OK, so I admit PCI for stroke is something I made up, but I think it’s a reasonable analogy. Given that treatment for STEMI moved from tPA to PCI then it’s hardly surprising to see a similar trend in the stroke world.
The idea is to remove (or sometimes lyse intrarterially) the cerebral arterial occlusion using interventional radiology. Whatever you make it’s certainly pretty cool and ambitious technology. There are a number of trials and devices out there for this type of thing, perhaps the most famous being the MERCI device.
Below is a review of two recent studies that compared new devices against the MERCI device.
Nogueira, Raul G, Helmi L Lutsep, Rishi Gupta, Tudor G Jovin, Gregory W Albers, Gary A Walker, David S Liebeskind, Wade S Smith, TREVO 2 Trialists. “Trevo Versus Merci Retrievers for Thrombectomy Revascularisation of Large Vessel Occlusions in Acute Ischaemic Stroke (TREVO 2): a Randomised Trial..” Lancet 380, no. 9849: 1231–1240. doi:10.1016/S0140-6736(12)61299-9.
- big sponsored trial to prove that the TREVO is better than MERCI device. Stryker makes both interestingly…
- both are retrieval devices where the coil goes distal and the clot is withdrawn (there are others called micro aspiration)
- all had to have failed tPA or be ineligible for it. (ALERT – lots of cherry picking can be done here)
- lots of exclusion criteria (excluded 80% of those screened)
- end point was revascualrisation NOT clinical outcome; hardly unsurprising though
- 180 pts
- The TREVO (the new device) did better in both the reperfusion and the clinical outcomes.
- more died in the TREVO group at 90 days (24% v 34%) they somehow neglect to mention this…
Saver, Jeffrey L, Reza Jahan, Elad I Levy, Tudor G Jovin, Blaise Baxter, Raul G Nogueira, Wayne Clark, Ronald Budzik, Osama O Zaidat, SWIFT Trialists. “Solitaire Flow Restoration Device Versus the Merci Retriever in Patients with Acute Ischaemic Stroke (SWIFT): a Randomised, Parallel-Group, Non-Inferiority Trial..” Lancet 380, no. 9849: 1241–1249. doi:10.1016/S0140-6736(12)61384-1.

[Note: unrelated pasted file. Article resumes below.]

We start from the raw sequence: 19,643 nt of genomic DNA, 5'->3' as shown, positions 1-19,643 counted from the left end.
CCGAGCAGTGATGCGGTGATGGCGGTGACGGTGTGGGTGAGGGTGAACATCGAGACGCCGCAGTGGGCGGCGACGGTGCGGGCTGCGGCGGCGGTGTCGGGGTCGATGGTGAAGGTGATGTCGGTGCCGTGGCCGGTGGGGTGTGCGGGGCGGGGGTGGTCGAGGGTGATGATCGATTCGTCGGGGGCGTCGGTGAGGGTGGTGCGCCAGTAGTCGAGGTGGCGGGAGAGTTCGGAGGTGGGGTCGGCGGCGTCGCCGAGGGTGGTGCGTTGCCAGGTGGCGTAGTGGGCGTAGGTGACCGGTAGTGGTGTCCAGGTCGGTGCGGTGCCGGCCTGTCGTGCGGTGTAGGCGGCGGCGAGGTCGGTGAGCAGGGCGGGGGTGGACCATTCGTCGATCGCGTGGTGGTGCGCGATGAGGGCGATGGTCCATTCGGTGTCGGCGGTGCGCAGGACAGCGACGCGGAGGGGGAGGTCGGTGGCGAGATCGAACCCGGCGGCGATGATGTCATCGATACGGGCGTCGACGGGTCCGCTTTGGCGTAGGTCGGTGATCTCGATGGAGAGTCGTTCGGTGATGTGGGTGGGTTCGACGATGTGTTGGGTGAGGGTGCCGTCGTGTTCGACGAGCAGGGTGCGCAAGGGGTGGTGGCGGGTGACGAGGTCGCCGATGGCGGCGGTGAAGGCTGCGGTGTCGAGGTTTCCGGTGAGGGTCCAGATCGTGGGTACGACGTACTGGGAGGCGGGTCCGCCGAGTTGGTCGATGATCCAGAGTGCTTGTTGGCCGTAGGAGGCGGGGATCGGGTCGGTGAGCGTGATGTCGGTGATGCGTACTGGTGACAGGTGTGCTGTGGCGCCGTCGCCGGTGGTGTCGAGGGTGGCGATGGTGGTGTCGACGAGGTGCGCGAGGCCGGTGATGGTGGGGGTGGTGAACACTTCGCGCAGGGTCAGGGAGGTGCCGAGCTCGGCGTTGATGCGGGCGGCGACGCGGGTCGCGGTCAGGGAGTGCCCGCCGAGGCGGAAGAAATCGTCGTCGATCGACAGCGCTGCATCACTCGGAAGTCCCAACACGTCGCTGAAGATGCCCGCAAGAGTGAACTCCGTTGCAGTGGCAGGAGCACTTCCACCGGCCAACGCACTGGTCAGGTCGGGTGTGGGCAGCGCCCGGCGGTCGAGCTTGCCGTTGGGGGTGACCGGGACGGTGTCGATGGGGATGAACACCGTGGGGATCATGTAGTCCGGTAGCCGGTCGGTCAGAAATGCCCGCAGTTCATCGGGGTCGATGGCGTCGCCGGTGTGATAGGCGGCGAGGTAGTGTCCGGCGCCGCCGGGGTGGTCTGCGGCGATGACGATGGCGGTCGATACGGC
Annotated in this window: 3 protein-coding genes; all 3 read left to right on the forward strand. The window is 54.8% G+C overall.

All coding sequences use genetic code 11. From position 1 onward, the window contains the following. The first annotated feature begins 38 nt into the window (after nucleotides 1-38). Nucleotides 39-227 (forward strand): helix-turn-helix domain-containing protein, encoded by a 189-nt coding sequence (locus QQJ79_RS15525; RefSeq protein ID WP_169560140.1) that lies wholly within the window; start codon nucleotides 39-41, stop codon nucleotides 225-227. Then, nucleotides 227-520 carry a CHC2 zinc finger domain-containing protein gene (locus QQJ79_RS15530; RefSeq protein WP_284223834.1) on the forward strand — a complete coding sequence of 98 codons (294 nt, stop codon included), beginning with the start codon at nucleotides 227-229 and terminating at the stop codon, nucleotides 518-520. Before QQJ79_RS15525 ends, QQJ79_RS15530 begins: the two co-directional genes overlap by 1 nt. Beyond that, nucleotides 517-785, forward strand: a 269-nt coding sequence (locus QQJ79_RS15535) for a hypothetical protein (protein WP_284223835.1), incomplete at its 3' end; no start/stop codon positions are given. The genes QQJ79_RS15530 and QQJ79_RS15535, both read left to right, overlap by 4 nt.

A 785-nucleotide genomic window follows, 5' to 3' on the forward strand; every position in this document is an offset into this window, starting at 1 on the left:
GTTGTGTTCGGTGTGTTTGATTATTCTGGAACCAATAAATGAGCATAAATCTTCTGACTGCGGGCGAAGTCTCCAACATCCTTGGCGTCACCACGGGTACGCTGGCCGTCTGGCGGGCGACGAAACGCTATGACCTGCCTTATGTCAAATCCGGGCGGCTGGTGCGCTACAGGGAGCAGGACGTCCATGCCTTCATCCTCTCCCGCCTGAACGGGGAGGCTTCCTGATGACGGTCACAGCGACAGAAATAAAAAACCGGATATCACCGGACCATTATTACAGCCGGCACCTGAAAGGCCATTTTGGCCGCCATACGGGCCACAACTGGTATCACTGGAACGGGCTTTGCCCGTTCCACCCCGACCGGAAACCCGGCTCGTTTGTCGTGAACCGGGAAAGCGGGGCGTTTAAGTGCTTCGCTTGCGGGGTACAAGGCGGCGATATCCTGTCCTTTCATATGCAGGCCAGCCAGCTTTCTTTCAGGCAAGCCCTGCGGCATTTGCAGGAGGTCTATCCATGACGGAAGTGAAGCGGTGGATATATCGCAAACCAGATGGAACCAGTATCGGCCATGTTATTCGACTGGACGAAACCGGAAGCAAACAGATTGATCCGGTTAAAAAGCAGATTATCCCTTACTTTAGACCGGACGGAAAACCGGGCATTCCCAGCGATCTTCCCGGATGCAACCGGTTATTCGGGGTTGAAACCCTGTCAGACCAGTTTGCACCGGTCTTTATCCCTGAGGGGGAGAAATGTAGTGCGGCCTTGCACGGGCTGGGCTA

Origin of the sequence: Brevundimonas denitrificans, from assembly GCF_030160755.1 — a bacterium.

- a Dublin made device being trialled in the US against the only currently approved device
- similar criteria as the previous trial – either failed tPA or contraindications and within 8 hrs
- primary outcome was recanalisation NOT clinical outcome
- total 120 pts
- excluded 80% assessed
- stopped early for benefit (always a shame…)
- solitaire device was better on everything (even mortality in this tiny trial)
- of note mortality was 44% in the MERCI group and 18% in the Solitaire group. Think about that for a second – in the MERCI group almost half died – that seems a bit off to me – most strokes don’t die in numbers like this – at least not by 90 days. They certainly didn’t die in these rates in the lytic trials.
These are all very selected patients – so this is the best possible picture of the results. This is NOT a treatment that will be available to all your stroke patients. Often it will be limited by anatomy but it’s also only gonna be done in the younger patients with a better chance of outcome. The key will be (as with most things) being able to work out who might actually benefit from this sort of thing.
This may over the next 20 years become like PCI for STEMIs. But i doubt it, for the same reasons I’m dubious about lytics in stroke.
- diagnostically stroke is a much more difficult disease than STEMI
- the brain and its circulation is a lot more complex and tenuous than the heart (we have a circle of willis for a reason – a built in collateral circuit in case of failure of flow.)
For added value I’ve added a demonstration video for all 3 devices below. See if you can spot the differences.